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OPEN HOUSES a review by Garrett Bridger Gilmore Stephanie Powell Watts. No One is Coming to Save Us. New York: HarperCollins Publishers, 2017.

GARRETT BRIDGER GILMORE, from Chapel Hill, NC, teaches at the University of Alabama. He received his PhD in English from the University of California, Irvine. His work focuses on race, memory, and negative effects in Southern literature. STEPHANIE POWELL WATTS, a Lenoir, NC, native, is an Associate Professor of English at Lehigh University. She received the Ernest J. Gaines Award for Literary Excellence for her short story collection We Are Taking Only What We Need (Ecco Press, 2012). Her debut novel, No One is Coming to Save Us, is the inaugural selection of the American Library Association’s Book Club Central and winner of the NAACP Image Award for Outstanding Literary Work. Watts was the final judge for the 2018 Doris Betts Fiction Prize competition. Read her selections for first and second place in this issue. Read an interview with her in the 2019 print issue of NCLR.

ABOVE Stephanie Powell Watts with

UNC-TV’s North Carolina Bookwatch host D.G. Martin, 29 Nov. 2017

Midway through Stephanie Powell Watts’s debut novel No One is Coming to Save Us, the collective narrator, “the black people in town” (3), reflects, “one of the tricks of time is that your own ordinary life took on a sweetness in the retelling” (219). The brilliance of Watts’s novel lies in the stark, often devastating contrasts between her characters’ sense of what sweetness is and which memories it is found in. Hailed as a novel of the American Dream, No One is Coming to Save Us explores how the dreams of family – even people who love each other deeply and selflessly – can be fundamentally at odds. At the heart of No One is Coming to Save Us is the return of JJ Ferguson, now calling himself “Jay,” who has returned to his hometown of Pinewood, NC, to reconnect with his one-time lover, Ava, after years of amassing a mysterious fortune somewhere along the way. Jay builds a dream home on the prestigious – and historically white – Brushy Mountain Road that overlooks the black parts of town. Exploring the relationship between JJ’s massive, empty home and the gaps and fractures in the relationships of mother-daughter pair Sylvia and Ava, their on-the-outs husbands Don and Henry, and the dying Pinewood economy, Watts renders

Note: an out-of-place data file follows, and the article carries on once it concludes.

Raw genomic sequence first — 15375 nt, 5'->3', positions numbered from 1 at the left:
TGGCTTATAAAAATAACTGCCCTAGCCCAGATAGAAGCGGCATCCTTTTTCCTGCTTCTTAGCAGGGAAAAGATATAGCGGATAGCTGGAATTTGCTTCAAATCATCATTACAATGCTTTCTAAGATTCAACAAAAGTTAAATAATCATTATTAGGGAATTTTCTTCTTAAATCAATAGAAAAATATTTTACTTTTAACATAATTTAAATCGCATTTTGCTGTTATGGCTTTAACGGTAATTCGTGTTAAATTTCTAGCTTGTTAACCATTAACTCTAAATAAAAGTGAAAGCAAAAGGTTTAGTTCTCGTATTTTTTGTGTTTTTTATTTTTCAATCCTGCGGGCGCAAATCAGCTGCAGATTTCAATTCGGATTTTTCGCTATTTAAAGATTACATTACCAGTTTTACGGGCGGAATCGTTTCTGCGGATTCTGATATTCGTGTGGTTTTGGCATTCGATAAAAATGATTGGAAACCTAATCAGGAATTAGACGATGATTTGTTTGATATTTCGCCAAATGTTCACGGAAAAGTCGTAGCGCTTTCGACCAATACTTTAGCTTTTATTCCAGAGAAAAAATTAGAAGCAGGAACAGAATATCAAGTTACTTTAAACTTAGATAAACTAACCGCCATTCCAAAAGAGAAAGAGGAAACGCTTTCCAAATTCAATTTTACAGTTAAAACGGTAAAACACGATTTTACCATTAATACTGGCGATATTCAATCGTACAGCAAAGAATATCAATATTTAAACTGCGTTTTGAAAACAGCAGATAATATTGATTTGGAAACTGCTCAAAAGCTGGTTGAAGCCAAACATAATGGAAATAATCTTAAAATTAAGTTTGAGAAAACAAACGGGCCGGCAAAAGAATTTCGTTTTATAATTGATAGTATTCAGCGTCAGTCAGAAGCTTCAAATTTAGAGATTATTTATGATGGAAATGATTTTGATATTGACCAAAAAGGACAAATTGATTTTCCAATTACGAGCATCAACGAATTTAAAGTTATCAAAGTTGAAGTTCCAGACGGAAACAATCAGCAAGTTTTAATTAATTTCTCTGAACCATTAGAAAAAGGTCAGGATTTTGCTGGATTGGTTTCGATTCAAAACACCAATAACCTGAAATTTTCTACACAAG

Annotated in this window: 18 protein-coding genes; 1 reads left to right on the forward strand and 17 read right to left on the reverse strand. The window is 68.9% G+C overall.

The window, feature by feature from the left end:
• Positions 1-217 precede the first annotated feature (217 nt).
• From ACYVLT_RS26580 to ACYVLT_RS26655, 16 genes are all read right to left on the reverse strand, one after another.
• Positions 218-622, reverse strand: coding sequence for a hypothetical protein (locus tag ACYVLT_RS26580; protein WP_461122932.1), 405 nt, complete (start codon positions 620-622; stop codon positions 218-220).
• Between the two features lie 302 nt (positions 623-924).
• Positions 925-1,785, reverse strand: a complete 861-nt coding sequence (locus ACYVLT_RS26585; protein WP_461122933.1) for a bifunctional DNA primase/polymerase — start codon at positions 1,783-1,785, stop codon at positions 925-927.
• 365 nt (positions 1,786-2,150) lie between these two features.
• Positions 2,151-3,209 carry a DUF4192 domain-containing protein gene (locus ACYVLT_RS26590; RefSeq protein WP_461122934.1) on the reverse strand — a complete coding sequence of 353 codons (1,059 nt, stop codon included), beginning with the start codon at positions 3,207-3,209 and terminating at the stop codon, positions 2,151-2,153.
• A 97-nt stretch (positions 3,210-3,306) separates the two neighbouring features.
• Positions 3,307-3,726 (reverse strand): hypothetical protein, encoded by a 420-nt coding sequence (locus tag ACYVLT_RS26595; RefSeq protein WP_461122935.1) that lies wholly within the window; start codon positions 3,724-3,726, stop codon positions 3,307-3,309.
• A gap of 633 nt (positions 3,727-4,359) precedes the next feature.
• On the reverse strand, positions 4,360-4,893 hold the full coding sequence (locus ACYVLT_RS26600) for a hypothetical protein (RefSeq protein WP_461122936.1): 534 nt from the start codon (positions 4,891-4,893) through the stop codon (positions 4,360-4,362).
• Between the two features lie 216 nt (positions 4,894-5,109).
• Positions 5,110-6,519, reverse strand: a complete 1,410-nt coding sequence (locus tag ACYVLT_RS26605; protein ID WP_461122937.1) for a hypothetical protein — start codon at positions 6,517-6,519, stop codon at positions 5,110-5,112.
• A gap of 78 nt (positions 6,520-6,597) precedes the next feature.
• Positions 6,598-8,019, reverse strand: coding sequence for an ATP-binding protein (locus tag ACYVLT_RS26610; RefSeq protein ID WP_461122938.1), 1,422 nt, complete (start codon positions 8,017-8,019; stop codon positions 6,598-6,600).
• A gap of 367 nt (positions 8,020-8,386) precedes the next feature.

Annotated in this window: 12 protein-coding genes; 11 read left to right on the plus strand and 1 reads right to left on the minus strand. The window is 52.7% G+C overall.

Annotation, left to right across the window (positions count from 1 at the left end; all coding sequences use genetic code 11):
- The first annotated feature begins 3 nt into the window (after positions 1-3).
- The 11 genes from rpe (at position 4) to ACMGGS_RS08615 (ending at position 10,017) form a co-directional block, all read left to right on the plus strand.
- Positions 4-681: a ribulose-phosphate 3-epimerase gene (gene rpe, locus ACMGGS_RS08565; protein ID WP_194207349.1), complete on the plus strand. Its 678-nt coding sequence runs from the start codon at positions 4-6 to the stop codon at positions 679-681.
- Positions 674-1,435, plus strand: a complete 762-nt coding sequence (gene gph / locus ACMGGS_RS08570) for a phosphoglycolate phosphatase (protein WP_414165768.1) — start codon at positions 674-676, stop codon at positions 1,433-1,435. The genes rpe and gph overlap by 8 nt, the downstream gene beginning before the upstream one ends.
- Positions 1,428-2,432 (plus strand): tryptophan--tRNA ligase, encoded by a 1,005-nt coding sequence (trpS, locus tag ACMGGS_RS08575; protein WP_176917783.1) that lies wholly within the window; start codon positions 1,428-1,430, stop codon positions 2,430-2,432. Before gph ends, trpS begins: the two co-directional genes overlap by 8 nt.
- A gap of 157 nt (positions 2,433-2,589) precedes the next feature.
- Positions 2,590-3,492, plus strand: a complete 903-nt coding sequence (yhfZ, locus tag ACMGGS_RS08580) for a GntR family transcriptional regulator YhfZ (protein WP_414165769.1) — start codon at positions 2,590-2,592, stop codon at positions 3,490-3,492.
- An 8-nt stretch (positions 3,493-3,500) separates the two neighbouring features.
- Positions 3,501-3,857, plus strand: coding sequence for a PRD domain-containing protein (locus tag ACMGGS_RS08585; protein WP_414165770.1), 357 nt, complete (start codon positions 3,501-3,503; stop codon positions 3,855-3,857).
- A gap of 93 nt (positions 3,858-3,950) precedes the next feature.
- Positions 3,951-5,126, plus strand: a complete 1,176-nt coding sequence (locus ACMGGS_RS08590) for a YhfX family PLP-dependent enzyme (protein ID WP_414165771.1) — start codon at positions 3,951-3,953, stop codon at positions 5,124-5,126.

domestic spaces as multifaceted, multigenerational spaces with contested meanings for their inhabitants. Reflecting on Sylvia and Don’s failed marriage, Watts offers, “if [Sylvia] and Don had not had a life, they did have a house. . . . What you got and can count on your fingers can give you a cushion, a bank account, a security against universal losses. Nobody has to know the hollow spaces you shock yourself by living through” (23). In a novel about coming home, Watts renders the complicated financial, architectural, aesthetic, and familial dynamics of houses, apartments, and trailers in brilliant detail. Witness how Watts’s laserfocused description of Sisters, the workplace of Don’s much-younger mistress Jonnie, ties the various chronologies of familial, civic, and economic relations together: A year ago maybe more, Don started going to a neighborhood restaurant called Sisters, a man’s place – spare and dirty – run by Mae and Jonnie Norwood. The name sounded good, but Mae and Jonnie were actually mother and daughter, separated by fifteen years. Sisters wasn’t a fine dining place, just somebody’s converted living room of an old house on Damascus Church Road, with three lightweight dirty tables and chairs bought for a couple of dollars from the recently closed up Chinese place called House of Chow. (118)

Profile for East Carolina University

North Carolina Literary Review Online 2019  

A literary review published online annually by East Carolina University and by the North Carolina Literary and Historical Association.

North Carolina Literary Review Online 2019  

A literary review published online annually by East Carolina University and by the North Carolina Literary and Historical Association.